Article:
Saturday, August 23, 2014

Star Trek: The Changeling

It's time for another episode of Star Trek:
The story begins with the crew of the Enterprise discovering that all life in the Malurian system has been killed and, before the opening credits roll, they come under attack.
Spock reports that the weapon that hit them was as powerful as "ninety of our photon torpedoes" and that their shields will hold for another three hits -- a fourth will knock out their shields. That's just plain ridiculous. Even more ridiculous, Kirk orders that they fire a photon torpedo at the attacker and is astonished to hear that it has absorbed the torpedo's energy. Wait, didn't their own shields just do the same thing, but for a weapon 90 times stronger?
They get hit several more times and with his back up against the wall, knowing that his weapons are useless and another hit from the alien will destroy the Enterprise, Kirk finally tries what he should have done right away -- talking to the attacker, a small intelligent alien machine known as Nomad.
Conversation disarms the situation and they beam Nomad aboard, where it promptly asks about their point of origin. Figuring that Nomad would not have any reference points, they agree to show it a diagram of our solar system.
Kirk explains to Nomad that in the 23rd Century Pluto is still a planet.
Nomad figures out that they are from Earth and refers to Kirk as "the creator." We also learn that Nomad's "function is to probe for biological infestations, to destroy that which is not perfect," which explains what happened in the Malurian system.
Kirk and the gang need to figure things out, without Nomad hanging around, so they leave him with an engineering tech (Lieutenant Singh) and have a pow wow. Spock uses the library computer to Google Nomad and we learn a few things. There was a probe called Nomad. It was created by Jackson Roykirk (above),  launched from Earth but it was lost, "presumed destroyed by a meteor collision" and that the Nomad with them now really doesn't look all that much like the original probe (below).
What the heck is a "Coupler Prediction Scanner"?
As they have their meeting Nomad hears Uhura singing over the intercom and goes to the bridge to learn what that's all about. 
Nomad scans and essentially erases Uhura's mind. Oh, and he kills Scotty too. Meanwhile, Kirk, Spock and McCoy seem pretty bored talking about Nomad in the Briefing Room.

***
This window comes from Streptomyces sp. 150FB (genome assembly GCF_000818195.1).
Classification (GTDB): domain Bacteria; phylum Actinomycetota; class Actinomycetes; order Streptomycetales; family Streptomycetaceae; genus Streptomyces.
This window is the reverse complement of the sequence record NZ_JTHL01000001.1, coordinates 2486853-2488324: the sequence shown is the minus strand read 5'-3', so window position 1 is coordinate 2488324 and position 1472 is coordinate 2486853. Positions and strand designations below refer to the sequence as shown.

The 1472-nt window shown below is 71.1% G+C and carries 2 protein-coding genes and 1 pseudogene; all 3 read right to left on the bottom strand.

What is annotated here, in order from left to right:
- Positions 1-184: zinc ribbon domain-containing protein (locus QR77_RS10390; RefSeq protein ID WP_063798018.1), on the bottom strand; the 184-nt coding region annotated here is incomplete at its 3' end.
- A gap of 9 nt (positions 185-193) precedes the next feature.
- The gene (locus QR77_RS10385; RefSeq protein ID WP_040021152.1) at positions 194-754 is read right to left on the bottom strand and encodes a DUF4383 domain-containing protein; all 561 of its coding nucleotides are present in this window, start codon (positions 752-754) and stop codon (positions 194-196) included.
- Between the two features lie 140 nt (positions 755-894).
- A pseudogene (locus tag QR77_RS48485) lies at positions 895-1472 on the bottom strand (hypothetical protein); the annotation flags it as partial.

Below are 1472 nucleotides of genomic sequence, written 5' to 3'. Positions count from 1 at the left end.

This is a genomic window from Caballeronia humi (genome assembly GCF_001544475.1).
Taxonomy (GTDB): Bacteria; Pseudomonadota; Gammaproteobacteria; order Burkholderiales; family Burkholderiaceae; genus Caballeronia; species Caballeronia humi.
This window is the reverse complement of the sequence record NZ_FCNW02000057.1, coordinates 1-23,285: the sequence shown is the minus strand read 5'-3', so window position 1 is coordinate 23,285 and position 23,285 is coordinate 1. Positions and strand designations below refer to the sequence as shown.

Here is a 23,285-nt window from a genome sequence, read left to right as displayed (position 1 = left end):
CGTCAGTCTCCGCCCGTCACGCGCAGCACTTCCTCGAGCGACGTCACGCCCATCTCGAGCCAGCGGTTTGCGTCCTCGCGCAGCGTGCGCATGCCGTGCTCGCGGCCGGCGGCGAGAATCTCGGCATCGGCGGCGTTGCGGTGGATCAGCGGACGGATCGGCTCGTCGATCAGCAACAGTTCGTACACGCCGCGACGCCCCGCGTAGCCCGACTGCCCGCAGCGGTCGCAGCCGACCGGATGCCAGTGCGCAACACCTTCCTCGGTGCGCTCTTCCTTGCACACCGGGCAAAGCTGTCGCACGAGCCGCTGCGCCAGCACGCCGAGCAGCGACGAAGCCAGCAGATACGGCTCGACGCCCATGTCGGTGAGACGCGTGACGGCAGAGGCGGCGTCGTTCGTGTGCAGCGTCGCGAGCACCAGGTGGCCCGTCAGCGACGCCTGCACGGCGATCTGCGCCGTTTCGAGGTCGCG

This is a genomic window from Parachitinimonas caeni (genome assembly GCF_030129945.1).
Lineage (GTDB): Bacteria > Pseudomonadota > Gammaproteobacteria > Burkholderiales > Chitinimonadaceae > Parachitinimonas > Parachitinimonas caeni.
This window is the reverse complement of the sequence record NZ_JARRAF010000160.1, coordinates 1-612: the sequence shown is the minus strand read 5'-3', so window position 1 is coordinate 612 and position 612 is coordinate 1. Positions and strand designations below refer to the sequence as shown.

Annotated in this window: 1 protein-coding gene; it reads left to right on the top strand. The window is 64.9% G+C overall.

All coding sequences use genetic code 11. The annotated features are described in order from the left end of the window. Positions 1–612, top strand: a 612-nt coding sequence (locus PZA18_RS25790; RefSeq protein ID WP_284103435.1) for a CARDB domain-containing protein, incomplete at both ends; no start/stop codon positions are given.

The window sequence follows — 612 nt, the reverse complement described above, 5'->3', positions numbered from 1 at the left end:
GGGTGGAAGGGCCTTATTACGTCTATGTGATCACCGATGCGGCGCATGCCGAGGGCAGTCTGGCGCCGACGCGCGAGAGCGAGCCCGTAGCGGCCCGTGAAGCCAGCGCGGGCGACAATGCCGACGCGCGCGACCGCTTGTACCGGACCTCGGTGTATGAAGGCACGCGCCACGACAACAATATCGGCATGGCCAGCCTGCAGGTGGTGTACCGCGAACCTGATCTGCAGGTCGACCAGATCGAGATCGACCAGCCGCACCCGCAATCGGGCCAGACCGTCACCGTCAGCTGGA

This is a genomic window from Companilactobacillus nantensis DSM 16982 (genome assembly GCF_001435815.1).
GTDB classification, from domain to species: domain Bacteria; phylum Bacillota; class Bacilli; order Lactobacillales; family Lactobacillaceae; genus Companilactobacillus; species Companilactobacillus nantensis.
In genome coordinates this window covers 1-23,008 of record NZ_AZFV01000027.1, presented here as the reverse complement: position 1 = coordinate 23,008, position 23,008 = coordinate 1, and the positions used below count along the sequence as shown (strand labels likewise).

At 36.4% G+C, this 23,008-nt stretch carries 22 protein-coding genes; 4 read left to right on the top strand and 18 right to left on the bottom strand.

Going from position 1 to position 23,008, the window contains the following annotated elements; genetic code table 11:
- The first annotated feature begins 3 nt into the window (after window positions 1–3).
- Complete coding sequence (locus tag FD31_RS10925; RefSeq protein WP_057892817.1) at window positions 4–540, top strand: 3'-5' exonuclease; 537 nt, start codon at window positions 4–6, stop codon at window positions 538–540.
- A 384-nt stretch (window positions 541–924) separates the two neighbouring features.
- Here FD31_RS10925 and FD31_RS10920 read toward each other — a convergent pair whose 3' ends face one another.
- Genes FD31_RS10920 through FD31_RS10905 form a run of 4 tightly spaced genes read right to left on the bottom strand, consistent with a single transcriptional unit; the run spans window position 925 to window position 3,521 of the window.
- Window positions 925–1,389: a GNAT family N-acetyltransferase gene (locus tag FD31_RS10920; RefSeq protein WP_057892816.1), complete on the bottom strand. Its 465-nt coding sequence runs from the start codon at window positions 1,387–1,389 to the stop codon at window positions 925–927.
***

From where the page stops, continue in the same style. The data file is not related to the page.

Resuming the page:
They are called to the Bridge where Nomad having killed him now, thankfully, offers to repair the "unit Scott." Nomad can't repair Uhura, but still manages to put in a slam against women (something that happens a lot in TOS), calling them "a mass of conflicting impulses."
Uhrua gets re-educated by Nurse Chapel ("She'll be back on the job within a week.") and Spock mind melds with Nomad. He learns Nomad's back story and its current mission--sterilize imperfections--which proves to be so interesting that Kirk and Spock need to talk about it while Nomad stays under the watchful care of two Red Shirts. What could go wrong?
Oh, yeah. That.

Nomad then tries to improve the efficiency of the Enterprise, pushing their speed past warp 10 (yet, strangely, no one devolves into salamanders) before Kirk calls it off. As he does so, Kirk confesses that he, himself, is a biological unit. Not a good move. Nomad says, "There is much to be considered before I return to launch point. I must re-evaluate." Yeah, Nomad wants to head home where it will find Earth infested with imperfect biological units. That's a problem. Stalling for time, Kirk again tells Nomad to wait with two Red Shirts.
It’s often said that the definition of insanity is doing the same thing over and over and expecting different results. I'm looking at you James T. Kirk.
Still, Kirk manages to save the day by pointing out that Nomad has made errors, is imperfect and must carry out its prime function. They beam it into space where it explodes and the day is saved (except for the four Red Shirts).

All-in-all, The Changeling is a fun episode as long as one doesn't look too closely. Yes, it is another in the series of Kirk vs. Computer episodes, but the many of the basic plot points were evidently good enough to be lifted for Star Trek: The Motion Picture (but that's another story).

There was no new music written for this episode. So, instead, you should totally check out this song by the band Five Year Mission:

Next up, The Apple.

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